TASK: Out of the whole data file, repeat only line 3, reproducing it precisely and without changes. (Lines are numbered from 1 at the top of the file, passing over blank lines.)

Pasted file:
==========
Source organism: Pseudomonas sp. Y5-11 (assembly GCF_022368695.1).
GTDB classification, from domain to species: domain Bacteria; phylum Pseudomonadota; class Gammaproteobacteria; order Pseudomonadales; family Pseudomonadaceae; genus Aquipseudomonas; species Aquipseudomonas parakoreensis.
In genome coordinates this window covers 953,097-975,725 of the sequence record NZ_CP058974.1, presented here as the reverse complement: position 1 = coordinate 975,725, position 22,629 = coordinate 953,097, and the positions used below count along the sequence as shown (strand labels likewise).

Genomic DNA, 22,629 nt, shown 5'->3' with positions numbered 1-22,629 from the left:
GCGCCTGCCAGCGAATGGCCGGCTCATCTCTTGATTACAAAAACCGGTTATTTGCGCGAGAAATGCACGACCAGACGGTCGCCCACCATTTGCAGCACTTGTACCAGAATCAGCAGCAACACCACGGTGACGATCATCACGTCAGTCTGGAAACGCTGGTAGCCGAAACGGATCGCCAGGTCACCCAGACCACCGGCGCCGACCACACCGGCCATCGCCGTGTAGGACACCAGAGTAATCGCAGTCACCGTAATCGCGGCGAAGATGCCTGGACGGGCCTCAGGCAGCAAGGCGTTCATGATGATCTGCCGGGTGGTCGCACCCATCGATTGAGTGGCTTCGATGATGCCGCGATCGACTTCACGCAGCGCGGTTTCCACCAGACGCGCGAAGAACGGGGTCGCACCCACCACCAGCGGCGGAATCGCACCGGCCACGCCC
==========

In genome coordinates this window covers 953,097-975,725 of the sequence record NZ_CP058974.1, presented here as the reverse complement: position 1 = coordinate 975,725, position 22,629 = coordinate 953,097, and the positions used below count along the sequence as shown (strand labels likewise).